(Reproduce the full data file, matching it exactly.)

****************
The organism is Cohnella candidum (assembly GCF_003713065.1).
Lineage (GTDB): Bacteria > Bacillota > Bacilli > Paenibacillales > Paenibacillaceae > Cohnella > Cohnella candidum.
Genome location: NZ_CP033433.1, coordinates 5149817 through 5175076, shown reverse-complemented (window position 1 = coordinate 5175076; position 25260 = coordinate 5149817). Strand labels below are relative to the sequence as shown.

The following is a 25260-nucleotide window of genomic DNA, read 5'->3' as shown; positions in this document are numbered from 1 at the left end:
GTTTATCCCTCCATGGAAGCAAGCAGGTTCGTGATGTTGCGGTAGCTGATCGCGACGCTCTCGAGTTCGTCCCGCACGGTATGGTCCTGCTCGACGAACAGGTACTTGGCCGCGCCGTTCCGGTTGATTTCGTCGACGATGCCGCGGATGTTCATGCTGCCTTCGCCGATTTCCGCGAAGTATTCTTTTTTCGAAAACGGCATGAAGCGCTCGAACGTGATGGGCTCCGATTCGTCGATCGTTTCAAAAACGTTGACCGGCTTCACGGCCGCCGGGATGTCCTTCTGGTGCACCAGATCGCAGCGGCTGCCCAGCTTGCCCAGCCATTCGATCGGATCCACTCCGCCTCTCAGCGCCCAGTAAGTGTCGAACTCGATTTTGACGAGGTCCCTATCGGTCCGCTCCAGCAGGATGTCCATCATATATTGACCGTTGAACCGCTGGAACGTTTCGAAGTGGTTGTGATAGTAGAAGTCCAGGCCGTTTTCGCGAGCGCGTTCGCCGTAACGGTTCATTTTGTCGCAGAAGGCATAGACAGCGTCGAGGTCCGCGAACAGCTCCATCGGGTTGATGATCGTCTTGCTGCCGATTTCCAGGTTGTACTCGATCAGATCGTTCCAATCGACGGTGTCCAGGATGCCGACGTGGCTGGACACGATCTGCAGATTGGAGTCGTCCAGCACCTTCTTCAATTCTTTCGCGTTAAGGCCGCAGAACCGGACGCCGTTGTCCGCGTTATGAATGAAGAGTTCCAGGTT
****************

The organism is Cohnella candidum (assembly GCF_003713065.1).
Lineage (GTDB): Bacteria > Bacillota > Bacilli > Paenibacillales > Paenibacillaceae > Cohnella > Cohnella candidum.
Genome location: NZ_CP033433.1, coordinates 5149817 through 5175076, shown reverse-complemented (window position 1 = coordinate 5175076; position 25260 = coordinate 5149817). Strand labels below are relative to the sequence as shown.

The following is a 25260-nucleotide window of genomic DNA, read 5'->3' as shown; positions in this document are numbered from 1 at the left end:
GTTTATCCCTCCATGGAAGCAAGCAGGTTCGTGATGTTGCGGTAGCTGATCGCGACGCTCTCGAGTTCGTCCCGCACGGTATGGTCCTGCTCGACGAACAGGTACTTGGCCGCGCCGTTCCGGTTGATTTCGTCGACGATGCCGCGGATGTTCATGCTGCCTTCGCCGATTTCCGCGAAGTATTCTTTTTTCGAAAACGGCATGAAGCGCTCGAACGTGATGGGCTCCGATTCGTCGATCGTTTCAAAAACGTTGACCGGCTTCACGGCCGCCGGGATGTCCTTCTGGTGCACCAGATCGCAGCGGCTGCCCAGCTTGCCCAGCCATTCGATCGGATCCACTCCGCCTCTCAGCGCCCAGTAAGTGTCGAACTCGATTTTGACGAGGTCCCTATCGGTCCGCTCCAGCAGGATGTCCATCATATATTGACCGTTGAACCGCTGGAACGTTTCGAAGTGGTTGTGATAGTAGAAGTCCAGGCCGTTTTCGCGAGCGCGTTCGCCGTAACGGTTCATTTTGTCGCAGAAGGCATAGACAGCGTCGAGGTCCGCGAACAGCTCCATCGGGTTGATGATCGTCTTGCTGCCGATTTCCAGGTTGTACTCGATCAGATCGTTCCAATCGACGGTGTCCAGGATGCCGACGTGGCTGGACACGATCTGCAGATTGGAGTCGTCCAGCACCTTCTTCAATTCTTTCGCGTTAAGGCCGCAGAACCGGACGCCGTTGTCCGCGTTATGAATGAAGAGTTCCAGGTT